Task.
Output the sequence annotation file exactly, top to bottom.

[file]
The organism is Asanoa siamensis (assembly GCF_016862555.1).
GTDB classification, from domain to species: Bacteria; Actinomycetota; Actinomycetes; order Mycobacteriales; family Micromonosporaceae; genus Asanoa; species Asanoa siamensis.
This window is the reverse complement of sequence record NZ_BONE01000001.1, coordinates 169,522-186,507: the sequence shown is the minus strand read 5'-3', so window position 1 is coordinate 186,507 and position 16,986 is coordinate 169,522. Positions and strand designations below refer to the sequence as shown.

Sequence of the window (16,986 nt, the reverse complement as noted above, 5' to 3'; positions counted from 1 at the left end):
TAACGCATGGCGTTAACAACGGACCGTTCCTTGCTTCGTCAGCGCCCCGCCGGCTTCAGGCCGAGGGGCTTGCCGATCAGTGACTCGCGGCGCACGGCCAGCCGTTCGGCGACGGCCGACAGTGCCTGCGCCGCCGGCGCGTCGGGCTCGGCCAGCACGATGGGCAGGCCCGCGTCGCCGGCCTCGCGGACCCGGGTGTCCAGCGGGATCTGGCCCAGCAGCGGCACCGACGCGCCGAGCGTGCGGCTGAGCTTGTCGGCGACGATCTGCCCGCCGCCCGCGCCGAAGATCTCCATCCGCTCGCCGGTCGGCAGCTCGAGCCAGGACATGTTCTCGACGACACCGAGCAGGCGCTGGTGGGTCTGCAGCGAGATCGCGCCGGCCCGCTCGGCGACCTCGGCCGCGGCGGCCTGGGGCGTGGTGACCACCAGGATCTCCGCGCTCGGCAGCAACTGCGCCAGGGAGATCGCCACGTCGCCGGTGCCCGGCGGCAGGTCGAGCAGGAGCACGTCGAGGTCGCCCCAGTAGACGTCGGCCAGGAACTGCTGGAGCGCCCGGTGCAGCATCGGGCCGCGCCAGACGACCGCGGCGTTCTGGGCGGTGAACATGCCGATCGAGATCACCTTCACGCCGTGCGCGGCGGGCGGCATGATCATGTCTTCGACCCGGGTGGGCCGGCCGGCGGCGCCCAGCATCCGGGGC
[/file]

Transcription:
The organism is Asanoa siamensis (assembly GCF_016862555.1).
GTDB classification, from domain to species: Bacteria; Actinomycetota; Actinomycetes; order Mycobacteriales; family Micromonosporaceae; genus Asanoa; species Asanoa siamensis.
This window is the reverse complement of sequence record NZ_BONE01000001.1, coordinates 169,522-186,507: the sequence shown is the minus strand read 5'-3', so window position 1 is coordinate 186,507 and position 16,986 is coordinate 169,522. Positions and strand designations below refer to the sequence as shown.

Sequence of the window (16,986 nt, the reverse complement as noted above, 5' to 3'; positions counted from 1 at the left end):
TAACGCATGGCGTTAACAACGGACCGTTCCTTGCTTCGTCAGCGCCCCGCCGGCTTCAGGCCGAGGGGCTTGCCGATCAGTGACTCGCGGCGCACGGCCAGCCGTTCGGCGACGGCCGACAGTGCCTGCGCCGCCGGCGCGTCGGGCTCGGCCAGCACGATGGGCAGGCCCGCGTCGCCGGCCTCGCGGACCCGGGTGTCCAGCGGGATCTGGCCCAGCAGCGGCACCGACGCGCCGAGCGTGCGGCTGAGCTTGTCGGCGACGATCTGCCCGCCGCCCGCGCCGAAGATCTCCATCCGCTCGCCGGTCGGCAGCTCGAGCCAGGACATGTTCTCGACGACACCGAGCAGGCGCTGGTGGGTCTGCAGCGAGATCGCGCCGGCCCGCTCGGCGACCTCGGCCGCGGCGGCCTGGGGCGTGGTGACCACCAGGATCTCCGCGCTCGGCAGCAACTGCGCCAGGGAGATCGCCACGTCGCCGGTGCCCGGCGGCAGGTCGAGCAGGAGCACGTCGAGGTCGCCCCAGTAGACGTCGGCCAGGAACTGCTGGAGCGCCCGGTGCAGCATCGGGCCGCGCCAGACGACCGCGGCGTTCTGGGCGGTGAACATGCCGATCGAGATCACCTTCACGCCGTGCGCGGCGGGCGGCATGATCATGTCTTCGACCCGGGTGGGCCGGCCGGCGGCGCCCAGCATCCGGGGC